At Monday’s Safe Zone training, students were advised to listen to each other, learn about the gay-straight alliance, reflect on what they learned and respect each semester.
Safe Zone training is a program organized by Wendy Weinhold, coordinator for the GLBT Resource Center, to provide a safe and welcoming environments in the workplace, school and other places for the gay, lesbian, bisexual and transgender community.
Weinhold, said SIUC is recognized as one of the nation’s first and leading GLBT-friendly campuses. She said attendees can get a Safe Zone plaque after training to display they’ve been through the program.
Weinhold said she has seen an increase in requests for the training so far this semester.
“There’s been a growing recognition of the value of identifying ourselves as progressive thinkers,” she said.
Weinhold said she thinks the media attention to the repeal of “Don’t Ask Don’t Tell” — a law prohibiting GLBT people to be open about their sexuality in the military — also helped with awareness of the Safe Zone.
Amber Manning, a graduate assistant for University College, said while the training wasn’t required of employees, she wanted it offered to them.
“It generates and fosters pertinent dialogue to the university community, and we really want to promote safe spaces for our students,” she said.
Manning said because University College works primarily with first-year students, she thought it was a good opportunity for the new students to feel comfortable. She said she coordinated a few trainings last week and four this week for employees.
During the training Monday night at Neely Hall, Weinhold explained several terms associated with GLBT such as an ally, someone who supports the GLBT community.
She also explained while sex refers to the genitals a person has, gender refers to performance such as gestures, clothing, hairstyles and more. She said hate crimes in the past have been committed for reasons as small as a man sitting with his legs crossed or a woman wearing a baseball cap.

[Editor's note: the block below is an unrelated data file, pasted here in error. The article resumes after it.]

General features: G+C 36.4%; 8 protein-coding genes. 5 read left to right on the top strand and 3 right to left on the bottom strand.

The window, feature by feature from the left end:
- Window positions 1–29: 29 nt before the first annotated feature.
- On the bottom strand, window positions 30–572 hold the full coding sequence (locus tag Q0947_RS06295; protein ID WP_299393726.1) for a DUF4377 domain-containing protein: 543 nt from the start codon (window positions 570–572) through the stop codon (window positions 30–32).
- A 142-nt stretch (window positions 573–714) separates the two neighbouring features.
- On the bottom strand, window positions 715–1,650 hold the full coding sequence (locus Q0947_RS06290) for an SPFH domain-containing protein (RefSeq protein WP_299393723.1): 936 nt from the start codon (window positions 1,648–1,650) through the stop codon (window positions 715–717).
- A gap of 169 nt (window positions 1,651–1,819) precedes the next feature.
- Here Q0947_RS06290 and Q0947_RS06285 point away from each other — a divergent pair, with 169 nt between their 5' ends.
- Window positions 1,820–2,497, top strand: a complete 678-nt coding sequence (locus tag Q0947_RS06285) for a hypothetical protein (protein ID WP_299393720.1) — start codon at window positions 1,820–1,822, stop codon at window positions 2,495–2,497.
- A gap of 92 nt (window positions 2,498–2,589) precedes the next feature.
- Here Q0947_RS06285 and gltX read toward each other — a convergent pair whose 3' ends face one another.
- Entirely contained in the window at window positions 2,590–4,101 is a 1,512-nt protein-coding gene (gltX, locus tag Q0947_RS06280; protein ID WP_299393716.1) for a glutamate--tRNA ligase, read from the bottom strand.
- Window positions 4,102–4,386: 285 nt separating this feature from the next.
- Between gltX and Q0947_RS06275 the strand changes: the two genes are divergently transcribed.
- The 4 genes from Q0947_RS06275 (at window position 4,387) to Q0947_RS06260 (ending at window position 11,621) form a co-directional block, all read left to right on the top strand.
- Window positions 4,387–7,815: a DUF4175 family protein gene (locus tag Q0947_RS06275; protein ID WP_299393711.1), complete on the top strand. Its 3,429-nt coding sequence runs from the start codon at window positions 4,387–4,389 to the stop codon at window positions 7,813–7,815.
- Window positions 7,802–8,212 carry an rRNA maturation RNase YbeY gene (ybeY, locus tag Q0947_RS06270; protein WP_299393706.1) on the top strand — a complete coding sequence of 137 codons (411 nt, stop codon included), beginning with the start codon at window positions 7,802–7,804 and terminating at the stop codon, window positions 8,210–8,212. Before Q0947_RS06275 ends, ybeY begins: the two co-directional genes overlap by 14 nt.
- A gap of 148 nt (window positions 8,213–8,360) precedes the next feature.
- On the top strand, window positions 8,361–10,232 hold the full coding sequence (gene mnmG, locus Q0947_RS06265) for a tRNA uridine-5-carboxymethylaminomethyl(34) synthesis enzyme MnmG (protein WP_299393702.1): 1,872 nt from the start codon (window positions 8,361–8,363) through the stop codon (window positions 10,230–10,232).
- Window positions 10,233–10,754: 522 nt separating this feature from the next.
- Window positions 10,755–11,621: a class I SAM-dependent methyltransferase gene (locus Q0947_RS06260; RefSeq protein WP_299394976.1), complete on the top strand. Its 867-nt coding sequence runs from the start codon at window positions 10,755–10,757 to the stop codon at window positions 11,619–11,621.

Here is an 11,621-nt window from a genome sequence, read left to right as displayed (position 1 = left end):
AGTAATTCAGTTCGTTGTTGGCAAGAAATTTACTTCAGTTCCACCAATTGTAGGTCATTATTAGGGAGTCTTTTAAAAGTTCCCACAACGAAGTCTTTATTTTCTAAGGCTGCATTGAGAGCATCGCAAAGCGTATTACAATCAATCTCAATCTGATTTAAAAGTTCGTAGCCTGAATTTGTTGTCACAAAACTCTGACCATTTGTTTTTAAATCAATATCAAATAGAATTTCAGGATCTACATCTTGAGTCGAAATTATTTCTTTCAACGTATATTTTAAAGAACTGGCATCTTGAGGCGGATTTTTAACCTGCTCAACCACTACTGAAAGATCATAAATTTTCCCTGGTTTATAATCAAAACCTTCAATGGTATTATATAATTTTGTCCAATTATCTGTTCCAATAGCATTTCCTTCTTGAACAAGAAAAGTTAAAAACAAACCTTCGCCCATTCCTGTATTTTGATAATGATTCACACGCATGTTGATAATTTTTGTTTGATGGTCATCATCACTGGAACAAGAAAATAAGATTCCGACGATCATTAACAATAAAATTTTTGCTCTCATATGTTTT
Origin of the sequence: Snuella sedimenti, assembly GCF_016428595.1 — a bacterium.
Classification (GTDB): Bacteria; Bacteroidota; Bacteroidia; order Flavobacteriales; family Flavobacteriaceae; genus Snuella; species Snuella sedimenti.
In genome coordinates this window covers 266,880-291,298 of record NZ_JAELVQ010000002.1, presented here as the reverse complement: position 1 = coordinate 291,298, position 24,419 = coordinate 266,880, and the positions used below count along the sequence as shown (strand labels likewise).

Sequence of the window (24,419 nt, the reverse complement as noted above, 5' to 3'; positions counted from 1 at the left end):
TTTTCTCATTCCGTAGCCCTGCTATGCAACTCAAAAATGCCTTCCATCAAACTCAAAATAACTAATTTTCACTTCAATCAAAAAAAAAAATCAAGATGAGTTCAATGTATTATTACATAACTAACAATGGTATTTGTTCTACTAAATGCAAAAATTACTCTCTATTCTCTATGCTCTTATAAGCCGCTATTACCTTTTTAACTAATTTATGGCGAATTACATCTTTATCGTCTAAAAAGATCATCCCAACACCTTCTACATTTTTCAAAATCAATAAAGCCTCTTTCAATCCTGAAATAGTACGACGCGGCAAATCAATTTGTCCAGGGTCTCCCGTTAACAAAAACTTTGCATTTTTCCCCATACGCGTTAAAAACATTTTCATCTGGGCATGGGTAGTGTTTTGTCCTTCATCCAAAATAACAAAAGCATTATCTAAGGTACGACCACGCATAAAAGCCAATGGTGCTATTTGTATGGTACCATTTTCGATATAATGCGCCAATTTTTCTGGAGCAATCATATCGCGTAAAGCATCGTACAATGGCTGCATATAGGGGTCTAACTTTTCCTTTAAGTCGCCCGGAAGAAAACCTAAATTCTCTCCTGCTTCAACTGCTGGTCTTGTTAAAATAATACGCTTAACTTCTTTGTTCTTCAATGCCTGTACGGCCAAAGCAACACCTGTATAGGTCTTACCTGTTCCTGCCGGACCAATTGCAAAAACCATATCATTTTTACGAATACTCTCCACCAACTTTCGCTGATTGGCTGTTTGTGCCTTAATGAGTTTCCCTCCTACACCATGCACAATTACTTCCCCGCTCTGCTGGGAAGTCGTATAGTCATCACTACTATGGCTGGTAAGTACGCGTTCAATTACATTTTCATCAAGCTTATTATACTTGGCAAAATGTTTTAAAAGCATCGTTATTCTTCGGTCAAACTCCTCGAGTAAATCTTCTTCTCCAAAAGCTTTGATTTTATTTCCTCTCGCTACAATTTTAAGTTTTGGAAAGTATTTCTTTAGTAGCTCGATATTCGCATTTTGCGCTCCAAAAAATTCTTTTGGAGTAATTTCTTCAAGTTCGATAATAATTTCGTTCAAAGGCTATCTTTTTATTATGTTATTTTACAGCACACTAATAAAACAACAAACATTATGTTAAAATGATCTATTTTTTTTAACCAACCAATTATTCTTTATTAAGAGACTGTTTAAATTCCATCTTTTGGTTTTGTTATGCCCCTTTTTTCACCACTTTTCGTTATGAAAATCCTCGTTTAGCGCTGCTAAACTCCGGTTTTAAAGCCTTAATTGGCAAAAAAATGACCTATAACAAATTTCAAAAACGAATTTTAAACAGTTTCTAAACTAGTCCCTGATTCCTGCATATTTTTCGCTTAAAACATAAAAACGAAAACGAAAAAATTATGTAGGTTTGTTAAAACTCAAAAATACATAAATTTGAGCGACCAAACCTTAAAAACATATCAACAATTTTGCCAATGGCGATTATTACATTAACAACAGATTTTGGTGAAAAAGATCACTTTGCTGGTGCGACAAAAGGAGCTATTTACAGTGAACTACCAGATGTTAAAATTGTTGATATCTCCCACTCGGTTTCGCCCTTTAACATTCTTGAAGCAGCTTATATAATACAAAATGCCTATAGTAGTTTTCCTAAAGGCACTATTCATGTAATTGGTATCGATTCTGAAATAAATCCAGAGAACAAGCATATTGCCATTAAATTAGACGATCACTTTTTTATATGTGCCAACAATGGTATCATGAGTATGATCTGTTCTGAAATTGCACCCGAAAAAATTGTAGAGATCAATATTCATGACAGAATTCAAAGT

The terms for sexual identity are constantly changing, though, Weinhold said, just like a person’s identity changes.
“Who I am now is not the same as who I was three months ago,” she said. “I certainly am not the same as I was a year ago. All of us have that privilege. We need to allow members of the GLBT community to have that privilege, too.”
Sarah Self, a senior from Lafayette, La., studying university studies and a trainer for Safe Zone, said she wrote the new materials for the program.
“I’m a genderqueer and the old materials didn’t really do a good job with that side of things,” she said.
Self said she originally just wanted to update the genderqueer section but realized the whole terminology section was outdated, so she took on the job of updating them.
Attendees really like the terms section, she said, because they often have heard terms like GLBT or transgendered but don’t actually know what they mean. Self said the resident assitants especially are bewildered because students come out in the dorms or roommates have trouble with each other over sexuality differences.
“Even this simple one-hour training makes them feel like they have a right to say something,” she said.
Self said reworking the material, as well as the aspect of public speaking, has been a great experience for her. The biggest benefit of the training, she said, is the plaque given out after because it makes the campus at large feel safer. She said it’s important to know that Safe Zone training isn’t the end of preparation for gay-straight alliances.
“Something we stress in training is that Safe Zone prepares you to be a listener,” she said. “It prepares you to be an ally and to be there, but it doesn’t make you an expert.”